Teamsters at UNFI/Supervalu are united and won't be pushed around by an employer who is intent on maximizing profits at their expense.
Imagine coming home from work, you sit your family down, and have tell them your job is being relocated hundreds of miles away. Your employer is offering no security with regard to your union contract, your wages, seniority, and benefits.
This is the reality for our members employed at the UNFI/Supervalu grocery distribution centers in Auburn and Tacoma.
After acquiring Supervalu last year, UNFI abruptly announced that they would be moving the work from both facilities to Chehalis and Ridgefield.
The proposed move raises critical questions for our members and their families. Will they remain Teamsters? Will the terms and conditions of their current contract apply at the new locations? Will they retain their seniority rights? What will their severance package look like if they are unable to make the move?
"Teamsters at UNFI/Supervalu won't be bullied into forfeiting their rights."
Hundreds of members from the group and their families met at our Union Hall in Tukwila on March 16 to discuss these questions and set priorities. The group met again for another update on Saturday, March 30.
"This is everyone's future," said Annette Pitchford, a 33-year Teamster Shop Steward who works inventory control at the UNFI/Supervalu facility in Tacoma. "It is essential that we stay together and you can really feel that in the warehouse right now."
Our union's principal officer John Scearcy was joined by previous Local 117 Secretary-Treasurers Tracey Thompson and John Williams to address the group.
"We are working to ensure that our members' rights are protected under their contract and under the law," Secretary-Treasurer Scearcy said. "Teamsters at UNFI/Supervalu won't be bullied into forfeiting their rights. They are united and prepared to fight to protect their livelihoods."
Three UNFI Shop Stewards, Hamilton Lancaster, Dottie Dunthorn and Catalino Brown, helped achieve this historic contract.
On Saturday, Teamsters who work at UNFI voted overwhelmingly in favor of a new contract. It includes a key provision never before present in their collective bargaining agreement – a pension.
Hamilton Lancaster, a Shop Steward at UNFI who fought for this historic contract, mentions that they “are the first UNFI facility in the country to get a pension. It is something that the company has sworn up and down they will never ever give us.”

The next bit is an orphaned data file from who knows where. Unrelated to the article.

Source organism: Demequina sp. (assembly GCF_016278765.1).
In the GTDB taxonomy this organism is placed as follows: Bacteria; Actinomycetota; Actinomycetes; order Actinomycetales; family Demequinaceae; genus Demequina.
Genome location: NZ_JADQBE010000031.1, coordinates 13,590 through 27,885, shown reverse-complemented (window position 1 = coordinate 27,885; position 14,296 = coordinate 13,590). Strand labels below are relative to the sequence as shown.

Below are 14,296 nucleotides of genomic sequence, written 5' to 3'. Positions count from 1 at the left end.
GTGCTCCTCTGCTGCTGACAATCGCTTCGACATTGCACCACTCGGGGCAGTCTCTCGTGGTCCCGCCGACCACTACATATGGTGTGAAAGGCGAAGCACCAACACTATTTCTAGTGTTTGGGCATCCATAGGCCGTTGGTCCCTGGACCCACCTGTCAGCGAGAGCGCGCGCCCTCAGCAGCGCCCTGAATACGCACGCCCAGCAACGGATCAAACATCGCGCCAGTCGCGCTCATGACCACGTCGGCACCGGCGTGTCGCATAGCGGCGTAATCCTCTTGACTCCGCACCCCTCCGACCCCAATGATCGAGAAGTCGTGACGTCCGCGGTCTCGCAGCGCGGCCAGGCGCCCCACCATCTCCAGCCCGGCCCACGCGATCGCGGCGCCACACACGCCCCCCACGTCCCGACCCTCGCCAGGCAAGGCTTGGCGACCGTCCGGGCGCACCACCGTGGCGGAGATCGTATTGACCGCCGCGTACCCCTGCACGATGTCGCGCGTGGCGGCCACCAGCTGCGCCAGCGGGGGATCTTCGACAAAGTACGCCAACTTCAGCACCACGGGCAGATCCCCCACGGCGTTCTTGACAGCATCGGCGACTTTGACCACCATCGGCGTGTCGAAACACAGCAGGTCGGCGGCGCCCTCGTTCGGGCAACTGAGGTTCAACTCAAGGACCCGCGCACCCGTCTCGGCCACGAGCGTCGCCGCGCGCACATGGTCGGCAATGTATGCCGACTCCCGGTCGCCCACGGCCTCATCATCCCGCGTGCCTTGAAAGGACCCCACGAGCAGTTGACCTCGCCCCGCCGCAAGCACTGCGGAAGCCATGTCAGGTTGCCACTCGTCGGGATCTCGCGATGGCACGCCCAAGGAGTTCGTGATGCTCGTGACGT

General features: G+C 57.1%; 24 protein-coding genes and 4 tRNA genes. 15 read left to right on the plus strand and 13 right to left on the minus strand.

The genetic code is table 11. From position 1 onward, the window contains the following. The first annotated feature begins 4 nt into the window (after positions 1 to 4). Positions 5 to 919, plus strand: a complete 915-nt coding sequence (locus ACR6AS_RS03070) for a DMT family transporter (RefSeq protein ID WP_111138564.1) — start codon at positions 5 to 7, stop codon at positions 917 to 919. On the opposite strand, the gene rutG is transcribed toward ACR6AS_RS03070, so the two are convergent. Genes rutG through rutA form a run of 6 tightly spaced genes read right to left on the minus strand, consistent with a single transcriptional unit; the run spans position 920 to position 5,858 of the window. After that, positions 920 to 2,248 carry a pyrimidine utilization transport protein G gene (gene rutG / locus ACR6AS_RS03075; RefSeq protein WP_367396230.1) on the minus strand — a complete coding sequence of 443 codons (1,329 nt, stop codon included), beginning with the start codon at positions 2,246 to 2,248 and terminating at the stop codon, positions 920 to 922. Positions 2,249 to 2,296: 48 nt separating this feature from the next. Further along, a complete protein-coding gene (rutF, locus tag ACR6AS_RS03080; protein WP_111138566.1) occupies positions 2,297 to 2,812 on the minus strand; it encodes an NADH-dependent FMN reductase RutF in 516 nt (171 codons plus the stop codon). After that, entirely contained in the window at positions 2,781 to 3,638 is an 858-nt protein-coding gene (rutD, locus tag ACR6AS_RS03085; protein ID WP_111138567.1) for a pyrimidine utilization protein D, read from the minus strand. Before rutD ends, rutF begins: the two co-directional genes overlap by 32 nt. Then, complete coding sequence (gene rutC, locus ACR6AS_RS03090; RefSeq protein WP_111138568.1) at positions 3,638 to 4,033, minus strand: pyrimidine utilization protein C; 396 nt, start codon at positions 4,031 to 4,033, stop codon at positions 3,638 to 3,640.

"I’ve been there for 12 years and the company said — you’ll never get a pension."
Five years ago, workers at UNFI stood together courageously in a nine-week strike to demand better wages and benefits. This time around, Teamsters presented a unified front to fight for financial security after their retirement.
Pension, however, is not the only improvement this contract achieves. It also includes caps on mandatory overtime that will improve quality of life for members. “It’s huge because we won’t be as burnt out,” says Catalino Brown. “We’ll get our days off and will be well-rested to come in and be motivated to work.”
Voting took place in two separate locations, at the Teamsters Hall in Tukwila and in Spokane. Both groups welcomed the new contract. As Lancaster sums it up, “We got some bargaining unit work protections in there, better vacation language, and everybody got a raise and a retro out of it. I think that made it a pretty good deal for a lot of people.”
Local 117 Vice President Marcus Williams, the lead negotiator for the union, praised the work of the bargaining committee.
"They did a fantastic job throughout the negotiations," he said. "The entire membership at UNFI stood strong for retirement security and other improvements. It shows what we are able to achieve when we stand together."
This victory was one of the two contracts ratified this weekend. Republic Services drivers won a long standing fight for a contract granting them parity in wages and working conditions with the garbage drivers. John Scearcy, Teamsters Local 117 Secretary-Treasurer, highlights the importance of these wins.
"Our union's trend of achieving historic contracts shows that our new approach of building contract campaigns is strong. Our focus on engaging and activating the true power-base of our union, the members, is working."
Caps on mandatory overtime for better work - life balance.
James Williams knew he was getting shortchanged. His contract had clear language stating that employees were entitled to overtime pay when they worked in excess of 40 hours during the week.
His company, United Natural Foods, Inc., generally followed that rule. But James detected a glaring exception. “I pay close attention to my paycheck,” he said. “I noticed that the hours worked on a holiday weren't being counted toward my 40 hours for the week.”
That meant that whenever James worked on a holiday and then went on to work more than 40 hours in the week that followed, the company was miscalculating his overtime. James and his-co-workers were getting ripped off.
For James, a driver of 15 and a half years, the error was a big deal. He worked a lot of holidays and tons of overtime. UNFI had been shorting him hundreds of dollars, several times a year.Read more